And it is absolutely okay to fail at something you are learning. It is okay if you tried something and it turns out it is not for you. It doesn’t change who you are. An open and positive mindset that allows for mistakes while you learn will enable you to loosen up, be humble in your approach, and ask good questions.

Every time you start doubting yourself, write down what you have accomplished so far. We often underestimate everything that we have learned up to the point of plateau and compare our current state to someone that may have had many more hours of practice. By writing your accomplishments down, you will remind yourself of how far you’ve come and how much potential you have.

Don’t be afraid

Write down your potential fears and analyze their likelihood, their impact, and how you can mitigate some of them. Do research upfront and start watching tutorials. If something seems too large, too expensive, too time consuming, too out there, see if you can bite a small piece off first. No one looks at a whole cake and decides not to eat it because they can’t eat it in one sitting. We eat it one piece a day over a week and before we know it, the whole cake is gone. Then we go make more cake.

Sailing was no different for my family and I. Before we committed to this expensive, risky endeavor, we signed up for a two hour exploratory lesson. After that lesson, we decided to take a class and practice in a small boat before we took further lessons. It was only this past holiday that we felt comfortable enough sailing out of the San Diego bay on our 32’ monohull rental into the open wave ridden Pacific Ocean.

Courage to step outside of your comfort zone

Sailing, for me, took courage. It is human nature to want to stick to what you know best, whether it’s a sport, hobby or profession, because we are confident we can execute it with minimal errors. Learning a new sport or skill can demand a different side of your personality and make you lose confidence with each passing attempt as errors rack up. It takes courage to try to learn something new until you begin to master it.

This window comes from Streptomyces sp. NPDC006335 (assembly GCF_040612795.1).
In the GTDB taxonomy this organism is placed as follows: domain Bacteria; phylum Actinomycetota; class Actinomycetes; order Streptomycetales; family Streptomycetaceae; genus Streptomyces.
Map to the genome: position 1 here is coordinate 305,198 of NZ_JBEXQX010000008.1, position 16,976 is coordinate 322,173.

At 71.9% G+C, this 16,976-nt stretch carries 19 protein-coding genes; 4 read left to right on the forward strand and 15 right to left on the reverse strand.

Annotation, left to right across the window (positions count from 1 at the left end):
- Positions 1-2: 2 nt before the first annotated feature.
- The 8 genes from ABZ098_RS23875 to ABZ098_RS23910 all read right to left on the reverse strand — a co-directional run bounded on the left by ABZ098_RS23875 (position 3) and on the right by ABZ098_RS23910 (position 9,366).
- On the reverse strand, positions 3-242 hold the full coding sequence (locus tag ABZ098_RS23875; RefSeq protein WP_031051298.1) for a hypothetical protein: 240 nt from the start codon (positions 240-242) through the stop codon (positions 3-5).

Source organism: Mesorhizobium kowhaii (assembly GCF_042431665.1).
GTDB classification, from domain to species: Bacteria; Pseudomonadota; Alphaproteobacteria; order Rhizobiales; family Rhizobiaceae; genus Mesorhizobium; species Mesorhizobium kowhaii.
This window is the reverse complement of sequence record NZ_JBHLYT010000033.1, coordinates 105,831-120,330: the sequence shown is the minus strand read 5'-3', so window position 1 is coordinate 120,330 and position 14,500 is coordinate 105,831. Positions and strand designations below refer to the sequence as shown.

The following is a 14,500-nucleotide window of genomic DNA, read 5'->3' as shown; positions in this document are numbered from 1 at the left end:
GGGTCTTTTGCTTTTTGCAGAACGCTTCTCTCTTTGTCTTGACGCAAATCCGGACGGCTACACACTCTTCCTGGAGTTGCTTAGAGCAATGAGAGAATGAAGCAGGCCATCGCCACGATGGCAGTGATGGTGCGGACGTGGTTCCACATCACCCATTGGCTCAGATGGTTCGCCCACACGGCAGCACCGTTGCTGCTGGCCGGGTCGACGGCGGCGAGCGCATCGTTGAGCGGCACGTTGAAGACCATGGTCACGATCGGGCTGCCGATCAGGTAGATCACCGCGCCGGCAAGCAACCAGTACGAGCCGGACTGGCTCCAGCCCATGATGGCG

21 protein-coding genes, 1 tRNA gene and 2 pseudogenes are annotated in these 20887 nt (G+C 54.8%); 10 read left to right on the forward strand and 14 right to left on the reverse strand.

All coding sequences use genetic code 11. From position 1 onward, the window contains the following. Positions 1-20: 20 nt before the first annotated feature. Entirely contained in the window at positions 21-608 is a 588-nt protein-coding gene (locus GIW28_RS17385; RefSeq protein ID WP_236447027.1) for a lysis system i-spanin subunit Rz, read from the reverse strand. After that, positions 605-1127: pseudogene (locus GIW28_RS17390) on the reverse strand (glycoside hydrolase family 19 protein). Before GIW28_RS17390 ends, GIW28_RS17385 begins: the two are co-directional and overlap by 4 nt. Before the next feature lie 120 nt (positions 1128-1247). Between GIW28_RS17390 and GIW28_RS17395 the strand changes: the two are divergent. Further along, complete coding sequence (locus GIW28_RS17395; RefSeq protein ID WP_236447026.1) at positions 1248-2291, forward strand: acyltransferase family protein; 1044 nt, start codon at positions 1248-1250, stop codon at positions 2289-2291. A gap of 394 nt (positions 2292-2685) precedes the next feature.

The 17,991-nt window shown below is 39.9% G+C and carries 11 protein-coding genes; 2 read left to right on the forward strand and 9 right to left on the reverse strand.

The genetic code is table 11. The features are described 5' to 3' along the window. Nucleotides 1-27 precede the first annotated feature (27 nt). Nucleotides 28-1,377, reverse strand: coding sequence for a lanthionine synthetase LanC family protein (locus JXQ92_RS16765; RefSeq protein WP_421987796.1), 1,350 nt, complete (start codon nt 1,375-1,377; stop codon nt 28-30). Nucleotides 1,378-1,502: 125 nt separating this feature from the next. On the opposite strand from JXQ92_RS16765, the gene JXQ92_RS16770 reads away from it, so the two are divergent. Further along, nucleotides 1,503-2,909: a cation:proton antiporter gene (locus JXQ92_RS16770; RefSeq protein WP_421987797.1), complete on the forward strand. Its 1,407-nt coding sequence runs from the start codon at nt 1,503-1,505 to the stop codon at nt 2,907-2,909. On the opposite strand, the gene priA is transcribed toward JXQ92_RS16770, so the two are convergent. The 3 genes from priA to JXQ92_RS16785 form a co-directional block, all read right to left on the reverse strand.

Without patience and perseverance, you are not giving yourself a fair chance to “perfect” this new task.

Being a skipper requires leadership and accountability. As a skipper, you are in charge of the boat and carry the responsibility of keeping your passengers on board safe. It will be your task to lead your crew, plan the trips, and create contingency plans and responses in case of emergencies.

Looking back, I most certainly do not regret this journey I embarked on.  One of my favorite moments occurs when you shut the engines off and just ride the waves and wind with nothing but the waves and an occasional bird for company. Ultimately, I learned that sailing is an activity you make serve you. It is a competitive sport for some, a leisure outing for others (like myself), or a daunting gauntlet for the few brave sailors out there circumnavigating the globe. Whatever your new hobby is, whatever you choose to pursue, I believe that you will muster the courage to tackle it with both hands, one step at a time. There is nothing worse than not having tried at all.